Project-level Governance, Monetary Incentives, and Performance in Strategic R&D Alliances Defended on Tuesday, 21 June 2011
A growing number of firms rely on strategic R&D alliances to develop new products. In these alliances, firms use various kinds of governance mechanisms for incentive alignment. Project-level governance, i.e., the daily control of alliance activities by firms’ alliance representatives such as steering committee members, alliance managers, and project managers; and, performance-based monetary incentives, i.e., the potential milestone payments tied to the performance of partners, are two governance mechanisms, increasingly used in practice, yet overlooked in the strategic alliances literature. In this dissertation, I examine the antecedents and performance outcomes of these two governance mechanisms in the biopharmaceutical industry setting.
The results of this dissertation suggest that project-level governance and monetary incentives offset each others’ effects on alliance innovation performance in the context of startup-incumbent alliances. In other words, offering greater monetary incentives to startups has minimal positive effect on development success, if incumbents opt for intense project-level governance by their controllers at the same time. On the other hand, the results suggest that greater monetary incentives result in higher abnormal stock returns to startup firms following alliance announcements. The results also reveal the positive reciprocal relationship between project-level governance and monetary incentives. The greater the project-level governance, the higher the size of potential milestone-payments, and vice versa. Hence, the incumbents that exercise intense governance on startups in alliances offer also higher potential milestone payments to compensate for the performance risks of startups. The results also show that project-level governance positively influences the contractual detail, which in turn increases the likelihood of development success. Finally, the results reveal several other exogenous and endogenous antecedents of both governance mechanisms.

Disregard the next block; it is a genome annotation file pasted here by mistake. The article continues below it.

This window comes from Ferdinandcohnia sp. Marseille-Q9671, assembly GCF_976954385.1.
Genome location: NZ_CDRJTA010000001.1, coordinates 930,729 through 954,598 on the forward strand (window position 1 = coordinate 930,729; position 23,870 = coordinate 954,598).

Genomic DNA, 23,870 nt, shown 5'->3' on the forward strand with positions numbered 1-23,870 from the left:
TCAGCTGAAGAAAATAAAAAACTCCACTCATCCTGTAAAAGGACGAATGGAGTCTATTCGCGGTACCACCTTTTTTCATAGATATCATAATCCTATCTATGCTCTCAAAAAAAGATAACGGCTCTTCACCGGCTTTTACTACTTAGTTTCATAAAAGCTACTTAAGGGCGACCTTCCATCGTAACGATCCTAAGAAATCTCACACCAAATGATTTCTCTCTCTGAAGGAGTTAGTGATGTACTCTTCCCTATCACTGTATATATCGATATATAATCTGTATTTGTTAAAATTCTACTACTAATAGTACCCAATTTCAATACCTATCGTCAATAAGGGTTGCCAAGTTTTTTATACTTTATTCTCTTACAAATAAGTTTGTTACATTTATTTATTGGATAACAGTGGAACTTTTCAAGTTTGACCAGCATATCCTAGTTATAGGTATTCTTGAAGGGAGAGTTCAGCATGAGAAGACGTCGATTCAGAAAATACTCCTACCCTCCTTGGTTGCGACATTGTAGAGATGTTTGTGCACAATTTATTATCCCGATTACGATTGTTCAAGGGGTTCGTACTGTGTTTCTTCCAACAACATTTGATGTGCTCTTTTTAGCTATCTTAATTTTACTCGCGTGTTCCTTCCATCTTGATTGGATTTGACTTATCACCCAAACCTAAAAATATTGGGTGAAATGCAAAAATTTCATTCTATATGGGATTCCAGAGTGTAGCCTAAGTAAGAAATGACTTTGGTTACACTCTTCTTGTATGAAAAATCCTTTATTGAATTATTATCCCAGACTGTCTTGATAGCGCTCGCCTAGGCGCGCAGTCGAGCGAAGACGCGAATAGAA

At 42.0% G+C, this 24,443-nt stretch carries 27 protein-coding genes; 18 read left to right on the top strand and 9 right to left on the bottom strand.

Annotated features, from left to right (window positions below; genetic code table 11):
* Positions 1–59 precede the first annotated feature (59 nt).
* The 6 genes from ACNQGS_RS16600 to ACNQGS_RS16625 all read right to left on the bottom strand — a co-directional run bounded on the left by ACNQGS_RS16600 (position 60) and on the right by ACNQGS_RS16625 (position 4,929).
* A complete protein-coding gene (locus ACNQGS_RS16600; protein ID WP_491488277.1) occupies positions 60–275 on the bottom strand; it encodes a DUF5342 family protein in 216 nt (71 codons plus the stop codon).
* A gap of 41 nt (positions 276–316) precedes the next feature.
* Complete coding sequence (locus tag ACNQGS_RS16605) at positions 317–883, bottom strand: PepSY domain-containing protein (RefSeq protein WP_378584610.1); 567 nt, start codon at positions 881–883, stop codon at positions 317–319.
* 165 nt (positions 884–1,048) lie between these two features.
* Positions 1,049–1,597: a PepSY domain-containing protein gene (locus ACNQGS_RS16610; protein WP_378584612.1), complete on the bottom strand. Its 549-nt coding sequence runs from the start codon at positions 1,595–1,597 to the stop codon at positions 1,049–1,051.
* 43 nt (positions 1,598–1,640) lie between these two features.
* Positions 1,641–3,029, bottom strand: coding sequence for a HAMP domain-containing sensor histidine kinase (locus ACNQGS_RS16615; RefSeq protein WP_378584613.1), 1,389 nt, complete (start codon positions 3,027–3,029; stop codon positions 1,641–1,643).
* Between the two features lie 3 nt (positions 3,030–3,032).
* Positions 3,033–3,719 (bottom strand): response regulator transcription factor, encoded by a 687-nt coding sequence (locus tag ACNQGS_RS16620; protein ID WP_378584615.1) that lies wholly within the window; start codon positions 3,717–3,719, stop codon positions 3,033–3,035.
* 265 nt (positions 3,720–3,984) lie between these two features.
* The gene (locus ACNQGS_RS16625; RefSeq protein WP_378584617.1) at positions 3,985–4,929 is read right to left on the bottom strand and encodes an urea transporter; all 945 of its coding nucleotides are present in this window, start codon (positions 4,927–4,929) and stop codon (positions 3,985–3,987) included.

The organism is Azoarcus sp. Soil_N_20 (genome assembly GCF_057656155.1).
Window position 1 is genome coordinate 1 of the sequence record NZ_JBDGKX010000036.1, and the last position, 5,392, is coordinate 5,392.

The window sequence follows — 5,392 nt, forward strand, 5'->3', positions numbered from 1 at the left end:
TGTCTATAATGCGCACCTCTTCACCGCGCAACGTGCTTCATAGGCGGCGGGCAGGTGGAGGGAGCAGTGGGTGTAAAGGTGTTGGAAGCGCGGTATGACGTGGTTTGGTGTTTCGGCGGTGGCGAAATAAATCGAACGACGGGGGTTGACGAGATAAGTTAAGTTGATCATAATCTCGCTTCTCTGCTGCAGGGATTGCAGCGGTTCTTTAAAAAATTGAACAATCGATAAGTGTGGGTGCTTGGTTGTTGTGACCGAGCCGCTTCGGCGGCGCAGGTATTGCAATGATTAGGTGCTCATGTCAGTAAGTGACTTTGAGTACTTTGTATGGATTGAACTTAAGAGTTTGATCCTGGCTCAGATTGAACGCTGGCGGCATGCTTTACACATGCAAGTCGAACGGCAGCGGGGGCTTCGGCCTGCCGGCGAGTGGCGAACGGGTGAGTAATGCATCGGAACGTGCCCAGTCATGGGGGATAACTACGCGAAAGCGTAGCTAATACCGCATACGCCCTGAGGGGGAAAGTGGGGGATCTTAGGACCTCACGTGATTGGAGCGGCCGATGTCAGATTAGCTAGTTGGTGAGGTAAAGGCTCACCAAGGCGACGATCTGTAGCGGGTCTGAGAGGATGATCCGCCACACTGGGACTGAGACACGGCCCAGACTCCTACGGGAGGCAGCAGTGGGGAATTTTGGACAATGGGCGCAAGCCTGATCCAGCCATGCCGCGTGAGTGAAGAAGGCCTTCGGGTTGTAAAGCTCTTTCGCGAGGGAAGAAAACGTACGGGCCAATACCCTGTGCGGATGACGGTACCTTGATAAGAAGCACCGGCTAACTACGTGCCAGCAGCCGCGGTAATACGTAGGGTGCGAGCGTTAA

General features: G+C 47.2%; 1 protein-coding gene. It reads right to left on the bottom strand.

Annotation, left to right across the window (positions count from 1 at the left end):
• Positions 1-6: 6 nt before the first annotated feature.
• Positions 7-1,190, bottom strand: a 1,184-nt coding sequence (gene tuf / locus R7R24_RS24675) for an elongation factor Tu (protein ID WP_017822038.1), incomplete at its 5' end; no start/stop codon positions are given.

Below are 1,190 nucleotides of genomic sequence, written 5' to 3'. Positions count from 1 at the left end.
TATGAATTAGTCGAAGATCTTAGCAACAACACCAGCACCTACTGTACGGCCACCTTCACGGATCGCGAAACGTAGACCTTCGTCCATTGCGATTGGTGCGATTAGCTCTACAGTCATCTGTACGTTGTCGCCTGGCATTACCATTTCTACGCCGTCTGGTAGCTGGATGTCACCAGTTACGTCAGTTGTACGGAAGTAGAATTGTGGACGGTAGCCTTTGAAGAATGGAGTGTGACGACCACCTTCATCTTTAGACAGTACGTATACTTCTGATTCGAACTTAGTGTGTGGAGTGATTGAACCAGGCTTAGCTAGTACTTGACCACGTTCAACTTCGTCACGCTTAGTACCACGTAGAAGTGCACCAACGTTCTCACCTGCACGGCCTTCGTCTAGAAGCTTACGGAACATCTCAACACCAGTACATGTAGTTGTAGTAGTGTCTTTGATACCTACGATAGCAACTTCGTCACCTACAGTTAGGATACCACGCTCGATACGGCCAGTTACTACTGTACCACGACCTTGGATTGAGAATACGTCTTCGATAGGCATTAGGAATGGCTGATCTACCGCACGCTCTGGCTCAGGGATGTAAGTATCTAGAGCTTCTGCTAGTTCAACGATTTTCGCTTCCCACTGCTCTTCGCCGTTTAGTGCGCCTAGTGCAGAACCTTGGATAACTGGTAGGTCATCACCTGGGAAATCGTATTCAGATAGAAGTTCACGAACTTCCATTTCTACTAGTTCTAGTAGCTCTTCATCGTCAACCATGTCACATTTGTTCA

technological innovations, new product development, strategic alliances, contracts, potential milestone payments, inter-firm teams, alliance steering committees, alliance managers, agency theory, risk-taking, pharmaceutical industry, biotechnology